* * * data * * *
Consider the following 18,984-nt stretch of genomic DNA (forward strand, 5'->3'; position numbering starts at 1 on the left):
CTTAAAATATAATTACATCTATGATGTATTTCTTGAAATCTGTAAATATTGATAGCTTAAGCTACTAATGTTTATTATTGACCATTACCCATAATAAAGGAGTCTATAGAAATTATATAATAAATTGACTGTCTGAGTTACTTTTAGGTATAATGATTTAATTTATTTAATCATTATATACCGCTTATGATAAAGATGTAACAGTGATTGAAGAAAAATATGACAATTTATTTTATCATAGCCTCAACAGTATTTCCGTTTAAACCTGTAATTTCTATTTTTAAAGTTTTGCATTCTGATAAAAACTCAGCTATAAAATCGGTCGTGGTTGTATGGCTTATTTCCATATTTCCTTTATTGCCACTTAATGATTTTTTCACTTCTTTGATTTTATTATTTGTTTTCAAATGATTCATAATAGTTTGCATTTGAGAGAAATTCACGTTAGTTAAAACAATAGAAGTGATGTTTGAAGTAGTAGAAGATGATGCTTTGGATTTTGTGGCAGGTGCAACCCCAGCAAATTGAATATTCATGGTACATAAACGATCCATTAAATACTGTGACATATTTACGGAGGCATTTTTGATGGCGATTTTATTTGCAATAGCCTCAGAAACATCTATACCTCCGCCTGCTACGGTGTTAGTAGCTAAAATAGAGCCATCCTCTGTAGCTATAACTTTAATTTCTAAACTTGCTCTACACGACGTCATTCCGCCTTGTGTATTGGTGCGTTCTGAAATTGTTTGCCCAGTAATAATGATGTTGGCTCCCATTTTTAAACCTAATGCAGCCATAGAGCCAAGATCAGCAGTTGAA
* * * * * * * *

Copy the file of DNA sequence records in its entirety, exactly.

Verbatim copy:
Consider the following 18,984-nt stretch of genomic DNA (forward strand, 5'->3'; position numbering starts at 1 on the left):
CTTAAAATATAATTACATCTATGATGTATTTCTTGAAATCTGTAAATATTGATAGCTTAAGCTACTAATGTTTATTATTGACCATTACCCATAATAAAGGAGTCTATAGAAATTATATAATAAATTGACTGTCTGAGTTACTTTTAGGTATAATGATTTAATTTATTTAATCATTATATACCGCTTATGATAAAGATGTAACAGTGATTGAAGAAAAATATGACAATTTATTTTATCATAGCCTCAACAGTATTTCCGTTTAAACCTGTAATTTCTATTTTTAAAGTTTTGCATTCTGATAAAAACTCAGCTATAAAATCGGTCGTGGTTGTATGGCTTATTTCCATATTTCCTTTATTGCCACTTAATGATTTTTTCACTTCTTTGATTTTATTATTTGTTTTCAAATGATTCATAATAGTTTGCATTTGAGAGAAATTCACGTTAGTTAAAACAATAGAAGTGATGTTTGAAGTAGTAGAAGATGATGCTTTGGATTTTGTGGCAGGTGCAACCCCAGCAAATTGAATATTCATGGTACATAAACGATCCATTAAATACTGTGACATATTTACGGAGGCATTTTTGATGGCGATTTTATTTGCAATAGCCTCAGAAACATCTATACCTCCGCCTGCTACGGTGTTAGTAGCTAAAATAGAGCCATCCTCTGTAGCTATAACTTTAATTTCTAAACTTGCTCTACACGACGTCATTCCGCCTTGTGTATTGGTGCGTTCTGAAATTGTTTGCCCAGTAATAATGATGTTGGCTCCCATTTTTAAACCTAATGCAGCCATAGAGCCAAGATCAGCAGTTGAA